Powerful storms are a part of living in the Northwest, so it’s important to know what to do if a storm has damaged your home.
First, stay calm. Do not touch anything until you are sure there are no fallen power lines or other hazards on your property. Evaluate the structure. Make sure your home is structurally sound. If you are arriving back home following a storm, do not enter the house until you are certain it is safe. Examine your property carefully and prepare a list of damage to show to your insurance adjuster.
Call your insurance company after the storm and get their advice on what to do next. If your home is uninhabitable, find out what living expenses the insurance company will pay for.
If necessary, make arrangements to have temporary repairs made to prevent further damage, and be sure to keep all your receipts because your insurance company is likely to reimburse you for them. But permanent repairs should wait until the insurance company’s adjuster has inspected the property. Remember, the contractor going door-to-door with “storm specials” may not be reliable and the lowest bidder may not do the best job. Make sure the contractor you select is registered with the state. It’s a good idea to get references and ask how the contractor has resolved problems, if there were any, in previous jobs. Pay no more than 10 to 20 percent down for repairs – it’s a good way to help control the quality and timeliness of your project.
Take an inventory of your possessions and the property. If you have a list or videotape that was prepared before the storm, compare that to your new list. Record any damage and document it with photographs or videotape. If you have canceled checks or receipts that prove the value of damaged items, collect them to give to your insurance company when you file your claim and be sure to give yourself enough time to add to the list as the days go by since it can be difficult to notice everything that has been damaged in the first few hours after any kind of disaster.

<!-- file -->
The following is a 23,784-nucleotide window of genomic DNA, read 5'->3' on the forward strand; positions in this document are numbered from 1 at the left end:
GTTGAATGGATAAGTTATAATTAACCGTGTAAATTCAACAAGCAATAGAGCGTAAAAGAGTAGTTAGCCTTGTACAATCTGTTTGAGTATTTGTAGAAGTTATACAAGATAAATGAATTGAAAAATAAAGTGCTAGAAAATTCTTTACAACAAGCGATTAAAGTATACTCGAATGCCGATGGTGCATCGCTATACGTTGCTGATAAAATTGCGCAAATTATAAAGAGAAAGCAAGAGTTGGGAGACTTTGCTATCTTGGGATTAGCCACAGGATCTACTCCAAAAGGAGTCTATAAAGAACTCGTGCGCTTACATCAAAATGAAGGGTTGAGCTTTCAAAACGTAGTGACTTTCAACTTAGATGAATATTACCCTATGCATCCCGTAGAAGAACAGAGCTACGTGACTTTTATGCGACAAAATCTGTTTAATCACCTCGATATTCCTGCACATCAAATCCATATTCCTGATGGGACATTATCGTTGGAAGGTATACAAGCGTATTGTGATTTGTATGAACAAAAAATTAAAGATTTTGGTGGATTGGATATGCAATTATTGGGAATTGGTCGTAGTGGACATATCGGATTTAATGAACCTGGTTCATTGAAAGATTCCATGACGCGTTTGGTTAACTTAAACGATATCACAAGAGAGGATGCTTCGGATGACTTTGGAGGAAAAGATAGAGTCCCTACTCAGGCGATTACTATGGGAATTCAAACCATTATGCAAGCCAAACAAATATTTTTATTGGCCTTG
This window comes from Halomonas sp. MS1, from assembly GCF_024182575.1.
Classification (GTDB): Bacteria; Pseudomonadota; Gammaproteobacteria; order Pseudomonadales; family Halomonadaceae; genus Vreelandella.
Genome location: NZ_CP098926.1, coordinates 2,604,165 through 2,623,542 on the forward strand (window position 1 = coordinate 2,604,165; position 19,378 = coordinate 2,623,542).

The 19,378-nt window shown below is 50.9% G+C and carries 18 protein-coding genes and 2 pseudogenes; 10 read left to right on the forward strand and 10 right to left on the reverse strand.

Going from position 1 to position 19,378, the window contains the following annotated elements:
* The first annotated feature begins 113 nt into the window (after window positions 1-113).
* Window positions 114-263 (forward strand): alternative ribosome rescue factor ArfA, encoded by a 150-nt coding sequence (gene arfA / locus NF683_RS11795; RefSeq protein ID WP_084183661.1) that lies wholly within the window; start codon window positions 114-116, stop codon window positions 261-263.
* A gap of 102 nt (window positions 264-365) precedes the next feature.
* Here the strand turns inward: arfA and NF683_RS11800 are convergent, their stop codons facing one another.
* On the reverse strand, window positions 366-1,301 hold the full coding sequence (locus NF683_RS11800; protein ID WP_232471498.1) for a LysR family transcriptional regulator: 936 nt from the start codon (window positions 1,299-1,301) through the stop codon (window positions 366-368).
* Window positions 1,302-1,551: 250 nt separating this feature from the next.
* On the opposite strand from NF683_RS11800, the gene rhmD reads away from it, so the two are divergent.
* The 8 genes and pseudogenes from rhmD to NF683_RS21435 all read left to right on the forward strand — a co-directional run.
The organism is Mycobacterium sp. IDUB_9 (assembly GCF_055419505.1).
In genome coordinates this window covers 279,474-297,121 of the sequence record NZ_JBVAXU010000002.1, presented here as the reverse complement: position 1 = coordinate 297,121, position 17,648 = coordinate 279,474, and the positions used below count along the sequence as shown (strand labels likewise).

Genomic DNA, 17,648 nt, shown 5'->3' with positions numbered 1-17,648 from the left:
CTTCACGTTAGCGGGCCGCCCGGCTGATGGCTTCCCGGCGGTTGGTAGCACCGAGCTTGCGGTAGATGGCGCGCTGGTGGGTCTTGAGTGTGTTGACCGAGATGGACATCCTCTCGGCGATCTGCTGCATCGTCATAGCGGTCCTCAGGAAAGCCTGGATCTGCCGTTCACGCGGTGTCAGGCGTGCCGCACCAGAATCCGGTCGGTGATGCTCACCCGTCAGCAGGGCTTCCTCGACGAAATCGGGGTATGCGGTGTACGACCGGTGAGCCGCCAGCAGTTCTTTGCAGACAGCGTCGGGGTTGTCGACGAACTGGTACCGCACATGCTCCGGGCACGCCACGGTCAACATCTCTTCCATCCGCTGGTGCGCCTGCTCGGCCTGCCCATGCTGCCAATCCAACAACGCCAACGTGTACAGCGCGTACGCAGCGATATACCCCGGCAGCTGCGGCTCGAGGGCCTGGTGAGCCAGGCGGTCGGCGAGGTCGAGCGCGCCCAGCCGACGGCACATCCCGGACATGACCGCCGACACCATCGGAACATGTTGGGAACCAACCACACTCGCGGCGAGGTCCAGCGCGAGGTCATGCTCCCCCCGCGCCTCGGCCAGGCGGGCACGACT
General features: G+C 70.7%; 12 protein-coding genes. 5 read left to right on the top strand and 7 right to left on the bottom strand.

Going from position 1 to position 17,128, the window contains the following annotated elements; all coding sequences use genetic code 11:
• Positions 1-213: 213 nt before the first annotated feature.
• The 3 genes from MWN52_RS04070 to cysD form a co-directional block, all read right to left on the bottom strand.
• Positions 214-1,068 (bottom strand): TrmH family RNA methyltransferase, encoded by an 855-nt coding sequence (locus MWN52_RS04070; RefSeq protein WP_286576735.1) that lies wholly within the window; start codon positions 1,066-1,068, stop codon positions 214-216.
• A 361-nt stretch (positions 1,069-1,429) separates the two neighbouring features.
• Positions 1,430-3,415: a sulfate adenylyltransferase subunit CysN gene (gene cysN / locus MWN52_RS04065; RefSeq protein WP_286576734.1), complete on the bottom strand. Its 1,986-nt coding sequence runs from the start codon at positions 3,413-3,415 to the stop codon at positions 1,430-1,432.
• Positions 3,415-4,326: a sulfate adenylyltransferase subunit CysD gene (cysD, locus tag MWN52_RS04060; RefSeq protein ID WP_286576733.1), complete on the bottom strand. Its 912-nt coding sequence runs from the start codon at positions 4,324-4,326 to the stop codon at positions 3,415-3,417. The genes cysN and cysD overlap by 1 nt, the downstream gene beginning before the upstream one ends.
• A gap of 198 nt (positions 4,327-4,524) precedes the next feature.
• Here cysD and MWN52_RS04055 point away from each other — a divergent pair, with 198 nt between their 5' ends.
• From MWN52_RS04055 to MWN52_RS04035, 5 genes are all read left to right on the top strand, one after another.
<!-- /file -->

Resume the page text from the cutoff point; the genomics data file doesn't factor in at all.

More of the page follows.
If your home is uninhabitable or destroyed, contact your utility companies to stop billing. Some insurance companies will declare a moratorium on homeowners’ premiums in areas that have sustained widespread storm damage so that policyholders can spend their money on repairs instead.
Finally, experts caution that you should never try to pass off previous damage as something that just occurred. Adjusters can tell the difference. If you’re not sure, point it out and make it clear that you had not noticed the damage before the incident. These tips can help keep you and your family safe and aid you in creating the best possible outcome.
The Master Builders Association of King and Snohomish Counties provided information contained in this article. For more information or to find a qualified professional, visit the Master Builders website.